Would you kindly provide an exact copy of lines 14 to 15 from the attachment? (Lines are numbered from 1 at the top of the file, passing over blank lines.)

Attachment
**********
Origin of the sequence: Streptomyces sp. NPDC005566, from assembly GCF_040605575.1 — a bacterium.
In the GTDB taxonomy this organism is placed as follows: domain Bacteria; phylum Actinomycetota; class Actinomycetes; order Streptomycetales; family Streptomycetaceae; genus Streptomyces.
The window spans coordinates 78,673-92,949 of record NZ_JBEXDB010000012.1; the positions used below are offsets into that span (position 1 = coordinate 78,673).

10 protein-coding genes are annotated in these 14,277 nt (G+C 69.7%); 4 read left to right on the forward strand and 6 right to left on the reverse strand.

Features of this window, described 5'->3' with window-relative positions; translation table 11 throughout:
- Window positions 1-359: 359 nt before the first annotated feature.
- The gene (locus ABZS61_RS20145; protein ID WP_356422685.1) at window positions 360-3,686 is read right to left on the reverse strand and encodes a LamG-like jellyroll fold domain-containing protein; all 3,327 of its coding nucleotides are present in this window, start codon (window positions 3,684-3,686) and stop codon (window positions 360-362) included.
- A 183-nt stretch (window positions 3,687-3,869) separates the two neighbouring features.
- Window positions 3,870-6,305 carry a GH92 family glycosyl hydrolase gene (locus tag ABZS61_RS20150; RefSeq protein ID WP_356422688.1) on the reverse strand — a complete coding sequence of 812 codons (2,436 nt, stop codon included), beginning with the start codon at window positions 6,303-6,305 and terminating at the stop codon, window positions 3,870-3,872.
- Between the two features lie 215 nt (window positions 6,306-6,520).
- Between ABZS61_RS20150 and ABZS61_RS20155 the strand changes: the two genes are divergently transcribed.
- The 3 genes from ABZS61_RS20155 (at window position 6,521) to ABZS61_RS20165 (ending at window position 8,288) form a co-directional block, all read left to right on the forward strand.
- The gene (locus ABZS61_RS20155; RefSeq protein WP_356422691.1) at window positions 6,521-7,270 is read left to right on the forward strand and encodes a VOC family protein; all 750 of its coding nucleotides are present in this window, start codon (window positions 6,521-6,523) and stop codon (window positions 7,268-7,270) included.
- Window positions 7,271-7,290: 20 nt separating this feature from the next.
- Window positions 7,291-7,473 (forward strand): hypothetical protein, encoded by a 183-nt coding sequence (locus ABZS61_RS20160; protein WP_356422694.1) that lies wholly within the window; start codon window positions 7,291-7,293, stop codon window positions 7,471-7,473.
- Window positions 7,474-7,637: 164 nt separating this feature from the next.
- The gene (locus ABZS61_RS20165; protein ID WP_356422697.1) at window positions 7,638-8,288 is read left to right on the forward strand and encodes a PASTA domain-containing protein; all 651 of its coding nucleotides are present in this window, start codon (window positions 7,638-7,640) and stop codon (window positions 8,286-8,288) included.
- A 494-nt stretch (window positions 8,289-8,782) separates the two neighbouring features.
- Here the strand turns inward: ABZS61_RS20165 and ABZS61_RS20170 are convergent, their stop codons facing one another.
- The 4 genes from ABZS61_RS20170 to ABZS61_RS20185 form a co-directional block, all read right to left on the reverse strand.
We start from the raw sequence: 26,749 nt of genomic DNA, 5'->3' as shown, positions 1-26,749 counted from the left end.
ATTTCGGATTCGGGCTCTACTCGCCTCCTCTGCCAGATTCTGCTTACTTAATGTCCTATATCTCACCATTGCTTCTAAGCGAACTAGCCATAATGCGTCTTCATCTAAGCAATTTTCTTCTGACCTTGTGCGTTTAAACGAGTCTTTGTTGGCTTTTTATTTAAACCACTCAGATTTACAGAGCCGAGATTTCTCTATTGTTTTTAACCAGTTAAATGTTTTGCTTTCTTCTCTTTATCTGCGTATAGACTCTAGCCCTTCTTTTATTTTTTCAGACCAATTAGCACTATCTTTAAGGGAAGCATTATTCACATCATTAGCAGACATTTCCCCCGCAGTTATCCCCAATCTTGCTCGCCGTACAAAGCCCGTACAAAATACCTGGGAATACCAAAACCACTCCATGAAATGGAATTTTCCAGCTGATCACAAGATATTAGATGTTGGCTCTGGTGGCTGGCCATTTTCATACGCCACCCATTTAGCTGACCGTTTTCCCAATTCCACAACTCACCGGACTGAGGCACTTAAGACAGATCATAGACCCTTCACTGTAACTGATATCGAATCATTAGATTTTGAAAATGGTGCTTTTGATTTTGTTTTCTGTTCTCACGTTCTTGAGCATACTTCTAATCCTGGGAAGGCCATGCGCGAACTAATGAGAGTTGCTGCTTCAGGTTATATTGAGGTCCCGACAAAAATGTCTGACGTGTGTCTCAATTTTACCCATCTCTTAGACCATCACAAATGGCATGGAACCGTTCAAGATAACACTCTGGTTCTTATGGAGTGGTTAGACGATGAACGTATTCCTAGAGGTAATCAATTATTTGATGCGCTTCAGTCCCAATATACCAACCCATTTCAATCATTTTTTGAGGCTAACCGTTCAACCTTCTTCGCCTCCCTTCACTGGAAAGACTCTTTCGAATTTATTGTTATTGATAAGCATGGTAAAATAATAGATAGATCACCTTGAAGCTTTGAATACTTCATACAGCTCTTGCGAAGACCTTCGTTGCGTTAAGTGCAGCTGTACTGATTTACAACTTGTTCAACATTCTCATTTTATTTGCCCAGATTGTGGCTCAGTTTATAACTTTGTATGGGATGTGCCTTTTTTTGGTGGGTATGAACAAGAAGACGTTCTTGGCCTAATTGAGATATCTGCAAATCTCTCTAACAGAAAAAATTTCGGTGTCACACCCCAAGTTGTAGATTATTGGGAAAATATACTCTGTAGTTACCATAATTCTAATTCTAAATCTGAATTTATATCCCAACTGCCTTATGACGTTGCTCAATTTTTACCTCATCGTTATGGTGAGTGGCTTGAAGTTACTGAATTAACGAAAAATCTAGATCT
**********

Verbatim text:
- Window positions 7,271-7,290: 20 nt separating this feature from the next.
- Window positions 7,291-7,473 (forward strand): hypothetical protein, encoded by a 183-nt coding sequence (locus ABZS61_RS20160; protein WP_356422694.1) that lies wholly within the window; start codon window positions 7,291-7,293, stop codon window positions 7,471-7,473.